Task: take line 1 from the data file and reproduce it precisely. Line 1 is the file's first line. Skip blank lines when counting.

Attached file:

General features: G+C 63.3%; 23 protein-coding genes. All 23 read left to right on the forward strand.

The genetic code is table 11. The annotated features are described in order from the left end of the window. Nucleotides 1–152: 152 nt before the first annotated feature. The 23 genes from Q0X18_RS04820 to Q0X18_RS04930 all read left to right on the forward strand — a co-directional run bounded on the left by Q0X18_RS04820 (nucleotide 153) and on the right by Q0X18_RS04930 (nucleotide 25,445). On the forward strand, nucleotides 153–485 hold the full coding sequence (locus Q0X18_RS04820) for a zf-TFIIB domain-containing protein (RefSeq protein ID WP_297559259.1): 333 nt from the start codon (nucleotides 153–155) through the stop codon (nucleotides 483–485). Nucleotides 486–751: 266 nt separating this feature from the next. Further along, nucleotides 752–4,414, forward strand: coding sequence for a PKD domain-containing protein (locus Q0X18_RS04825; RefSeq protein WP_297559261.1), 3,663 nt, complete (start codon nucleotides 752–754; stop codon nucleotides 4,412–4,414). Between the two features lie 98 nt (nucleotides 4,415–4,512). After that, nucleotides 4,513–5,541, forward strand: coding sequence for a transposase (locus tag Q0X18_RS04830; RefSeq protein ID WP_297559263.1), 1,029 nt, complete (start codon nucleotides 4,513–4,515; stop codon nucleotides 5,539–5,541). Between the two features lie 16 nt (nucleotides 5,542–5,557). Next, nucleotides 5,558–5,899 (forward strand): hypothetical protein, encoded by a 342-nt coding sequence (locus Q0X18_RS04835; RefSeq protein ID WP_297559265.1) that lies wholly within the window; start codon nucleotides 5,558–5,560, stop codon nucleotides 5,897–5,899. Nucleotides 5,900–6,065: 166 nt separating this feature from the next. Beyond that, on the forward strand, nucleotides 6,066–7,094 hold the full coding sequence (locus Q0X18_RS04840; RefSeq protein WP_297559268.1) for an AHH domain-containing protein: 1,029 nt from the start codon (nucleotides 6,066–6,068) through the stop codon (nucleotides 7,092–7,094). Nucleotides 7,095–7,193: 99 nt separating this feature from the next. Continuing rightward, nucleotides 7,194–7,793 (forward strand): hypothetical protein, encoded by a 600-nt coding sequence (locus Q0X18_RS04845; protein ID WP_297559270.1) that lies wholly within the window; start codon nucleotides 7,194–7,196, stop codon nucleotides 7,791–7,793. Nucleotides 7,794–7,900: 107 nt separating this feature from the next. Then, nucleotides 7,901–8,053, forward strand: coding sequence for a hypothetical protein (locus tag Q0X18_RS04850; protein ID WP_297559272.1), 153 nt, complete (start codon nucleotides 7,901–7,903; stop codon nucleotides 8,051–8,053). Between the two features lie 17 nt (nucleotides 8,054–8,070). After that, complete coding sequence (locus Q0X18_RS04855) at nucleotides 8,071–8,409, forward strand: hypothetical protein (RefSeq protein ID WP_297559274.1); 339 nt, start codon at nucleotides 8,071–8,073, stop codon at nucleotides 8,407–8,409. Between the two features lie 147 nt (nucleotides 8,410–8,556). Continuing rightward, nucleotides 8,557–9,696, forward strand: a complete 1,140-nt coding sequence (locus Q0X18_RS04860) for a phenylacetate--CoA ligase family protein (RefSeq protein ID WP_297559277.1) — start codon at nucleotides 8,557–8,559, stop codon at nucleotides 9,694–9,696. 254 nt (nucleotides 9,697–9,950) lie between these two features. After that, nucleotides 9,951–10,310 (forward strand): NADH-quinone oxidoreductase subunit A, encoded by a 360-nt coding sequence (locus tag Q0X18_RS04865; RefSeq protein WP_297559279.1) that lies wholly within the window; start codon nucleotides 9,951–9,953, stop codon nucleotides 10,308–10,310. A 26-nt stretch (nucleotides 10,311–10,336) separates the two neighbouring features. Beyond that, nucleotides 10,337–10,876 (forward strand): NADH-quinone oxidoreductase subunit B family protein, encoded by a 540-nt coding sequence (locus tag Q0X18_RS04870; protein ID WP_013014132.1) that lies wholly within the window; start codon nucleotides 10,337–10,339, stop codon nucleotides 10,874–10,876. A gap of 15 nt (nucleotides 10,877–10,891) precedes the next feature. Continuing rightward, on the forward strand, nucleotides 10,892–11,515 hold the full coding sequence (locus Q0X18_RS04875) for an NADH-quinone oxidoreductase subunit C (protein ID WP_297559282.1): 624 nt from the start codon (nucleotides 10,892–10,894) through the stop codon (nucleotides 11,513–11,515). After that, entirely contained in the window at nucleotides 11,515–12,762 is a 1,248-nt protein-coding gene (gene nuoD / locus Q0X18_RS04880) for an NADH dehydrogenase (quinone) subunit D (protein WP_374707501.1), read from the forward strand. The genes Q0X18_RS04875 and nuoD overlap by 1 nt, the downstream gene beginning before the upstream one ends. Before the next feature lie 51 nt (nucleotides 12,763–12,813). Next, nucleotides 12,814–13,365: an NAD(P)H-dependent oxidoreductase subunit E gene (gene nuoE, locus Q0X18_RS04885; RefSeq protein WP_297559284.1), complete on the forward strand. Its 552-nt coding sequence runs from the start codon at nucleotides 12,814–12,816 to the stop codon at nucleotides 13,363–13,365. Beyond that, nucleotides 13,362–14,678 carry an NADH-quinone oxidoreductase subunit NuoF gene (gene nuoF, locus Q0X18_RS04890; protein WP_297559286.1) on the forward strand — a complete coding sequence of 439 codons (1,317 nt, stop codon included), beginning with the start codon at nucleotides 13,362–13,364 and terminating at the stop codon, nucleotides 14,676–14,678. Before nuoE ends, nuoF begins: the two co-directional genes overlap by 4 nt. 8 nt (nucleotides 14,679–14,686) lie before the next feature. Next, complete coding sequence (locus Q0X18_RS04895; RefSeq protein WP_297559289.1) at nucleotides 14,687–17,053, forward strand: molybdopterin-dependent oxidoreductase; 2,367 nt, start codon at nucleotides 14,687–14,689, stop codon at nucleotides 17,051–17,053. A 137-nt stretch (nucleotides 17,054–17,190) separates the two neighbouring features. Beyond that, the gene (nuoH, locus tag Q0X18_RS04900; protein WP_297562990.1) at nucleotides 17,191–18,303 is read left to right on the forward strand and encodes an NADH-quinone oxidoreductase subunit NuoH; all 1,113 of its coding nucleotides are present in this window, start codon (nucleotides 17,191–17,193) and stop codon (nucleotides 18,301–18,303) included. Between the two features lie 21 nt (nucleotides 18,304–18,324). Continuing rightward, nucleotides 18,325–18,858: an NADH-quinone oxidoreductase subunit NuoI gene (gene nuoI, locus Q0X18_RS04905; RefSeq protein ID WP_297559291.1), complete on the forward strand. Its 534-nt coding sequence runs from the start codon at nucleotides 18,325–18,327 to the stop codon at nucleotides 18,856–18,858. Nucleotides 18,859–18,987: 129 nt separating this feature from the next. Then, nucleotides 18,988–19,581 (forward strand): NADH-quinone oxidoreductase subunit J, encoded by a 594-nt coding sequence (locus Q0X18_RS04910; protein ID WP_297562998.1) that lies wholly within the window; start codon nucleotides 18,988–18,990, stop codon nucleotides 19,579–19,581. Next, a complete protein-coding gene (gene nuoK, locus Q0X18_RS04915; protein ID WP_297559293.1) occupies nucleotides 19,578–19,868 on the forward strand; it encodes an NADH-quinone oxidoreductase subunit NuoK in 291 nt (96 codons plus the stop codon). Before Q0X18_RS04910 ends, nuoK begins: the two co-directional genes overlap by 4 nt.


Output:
General features: G+C 63.3%; 23 protein-coding genes. All 23 read left to right on the forward strand.